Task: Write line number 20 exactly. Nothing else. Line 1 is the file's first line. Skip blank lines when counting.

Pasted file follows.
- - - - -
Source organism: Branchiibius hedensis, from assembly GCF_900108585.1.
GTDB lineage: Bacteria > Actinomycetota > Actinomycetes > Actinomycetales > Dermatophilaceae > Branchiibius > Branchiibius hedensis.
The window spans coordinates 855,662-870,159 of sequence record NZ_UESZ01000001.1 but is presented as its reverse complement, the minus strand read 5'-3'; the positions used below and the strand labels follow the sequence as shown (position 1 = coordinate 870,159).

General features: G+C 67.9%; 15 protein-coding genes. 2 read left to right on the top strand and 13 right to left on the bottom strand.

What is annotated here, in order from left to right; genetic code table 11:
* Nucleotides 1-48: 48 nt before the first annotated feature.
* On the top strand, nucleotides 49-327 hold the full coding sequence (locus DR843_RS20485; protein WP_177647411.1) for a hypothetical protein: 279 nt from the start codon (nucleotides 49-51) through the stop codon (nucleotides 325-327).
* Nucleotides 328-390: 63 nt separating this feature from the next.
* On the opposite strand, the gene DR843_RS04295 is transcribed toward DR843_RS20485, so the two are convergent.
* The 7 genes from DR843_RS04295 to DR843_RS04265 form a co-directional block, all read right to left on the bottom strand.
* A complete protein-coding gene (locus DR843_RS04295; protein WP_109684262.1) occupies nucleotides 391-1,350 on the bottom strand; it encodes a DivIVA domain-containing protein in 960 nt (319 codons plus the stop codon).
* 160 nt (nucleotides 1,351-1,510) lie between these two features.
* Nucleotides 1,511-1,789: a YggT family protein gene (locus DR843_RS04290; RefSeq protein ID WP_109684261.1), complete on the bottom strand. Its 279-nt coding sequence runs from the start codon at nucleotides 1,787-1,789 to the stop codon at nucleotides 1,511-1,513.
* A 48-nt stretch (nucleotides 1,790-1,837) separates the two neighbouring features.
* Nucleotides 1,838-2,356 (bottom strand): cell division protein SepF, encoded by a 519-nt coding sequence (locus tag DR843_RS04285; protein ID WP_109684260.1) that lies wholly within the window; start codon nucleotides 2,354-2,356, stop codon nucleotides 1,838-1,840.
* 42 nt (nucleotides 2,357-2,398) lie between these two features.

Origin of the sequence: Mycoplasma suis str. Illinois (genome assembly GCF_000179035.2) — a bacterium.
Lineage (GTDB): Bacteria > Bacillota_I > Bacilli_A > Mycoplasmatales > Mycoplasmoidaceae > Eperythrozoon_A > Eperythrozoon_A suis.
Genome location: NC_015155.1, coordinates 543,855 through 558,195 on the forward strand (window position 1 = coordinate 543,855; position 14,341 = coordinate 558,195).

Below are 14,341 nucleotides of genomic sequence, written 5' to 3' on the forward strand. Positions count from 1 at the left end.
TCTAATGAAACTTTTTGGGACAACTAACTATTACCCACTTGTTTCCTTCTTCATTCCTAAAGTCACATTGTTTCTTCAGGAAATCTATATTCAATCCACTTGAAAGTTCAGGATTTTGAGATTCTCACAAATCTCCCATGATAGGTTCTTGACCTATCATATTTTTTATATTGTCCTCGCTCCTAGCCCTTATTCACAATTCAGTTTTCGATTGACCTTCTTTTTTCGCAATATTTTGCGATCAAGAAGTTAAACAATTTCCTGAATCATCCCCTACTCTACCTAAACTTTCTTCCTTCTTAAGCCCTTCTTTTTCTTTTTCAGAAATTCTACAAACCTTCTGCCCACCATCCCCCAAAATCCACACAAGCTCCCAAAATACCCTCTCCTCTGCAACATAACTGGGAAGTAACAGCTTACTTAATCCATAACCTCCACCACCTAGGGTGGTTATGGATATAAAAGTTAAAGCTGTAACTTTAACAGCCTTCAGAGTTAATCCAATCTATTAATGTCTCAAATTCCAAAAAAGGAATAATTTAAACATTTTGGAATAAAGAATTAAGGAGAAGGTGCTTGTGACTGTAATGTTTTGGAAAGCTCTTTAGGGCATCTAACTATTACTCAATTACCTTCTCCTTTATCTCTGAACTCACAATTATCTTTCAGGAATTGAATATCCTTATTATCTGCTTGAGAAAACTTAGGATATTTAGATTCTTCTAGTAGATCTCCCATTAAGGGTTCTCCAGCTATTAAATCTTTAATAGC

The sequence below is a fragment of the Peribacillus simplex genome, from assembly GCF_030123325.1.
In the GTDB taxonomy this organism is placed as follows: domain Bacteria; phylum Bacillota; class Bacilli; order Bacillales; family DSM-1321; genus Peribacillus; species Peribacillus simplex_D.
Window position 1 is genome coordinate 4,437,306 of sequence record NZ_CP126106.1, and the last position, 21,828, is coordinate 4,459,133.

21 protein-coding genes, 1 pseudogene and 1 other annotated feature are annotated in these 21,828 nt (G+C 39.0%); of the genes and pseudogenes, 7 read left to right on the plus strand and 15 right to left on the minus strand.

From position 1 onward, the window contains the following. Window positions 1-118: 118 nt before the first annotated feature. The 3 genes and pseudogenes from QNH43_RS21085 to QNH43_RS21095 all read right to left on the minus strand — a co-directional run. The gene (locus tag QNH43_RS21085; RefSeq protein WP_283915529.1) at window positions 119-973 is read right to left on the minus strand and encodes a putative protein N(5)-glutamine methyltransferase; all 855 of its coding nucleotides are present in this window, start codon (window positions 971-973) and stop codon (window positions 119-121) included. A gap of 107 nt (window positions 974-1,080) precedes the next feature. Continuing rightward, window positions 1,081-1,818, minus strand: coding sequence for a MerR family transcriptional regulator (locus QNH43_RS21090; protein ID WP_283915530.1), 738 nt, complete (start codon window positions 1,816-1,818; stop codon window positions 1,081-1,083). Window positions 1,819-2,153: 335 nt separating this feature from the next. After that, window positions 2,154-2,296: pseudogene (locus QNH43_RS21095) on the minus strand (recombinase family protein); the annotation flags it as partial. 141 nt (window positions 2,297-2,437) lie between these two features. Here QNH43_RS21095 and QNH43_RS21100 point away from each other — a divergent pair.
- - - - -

Below are 14,341 nucleotides of genomic sequence, written 5' to 3' on the forward strand. Positions count from 1 at the left end.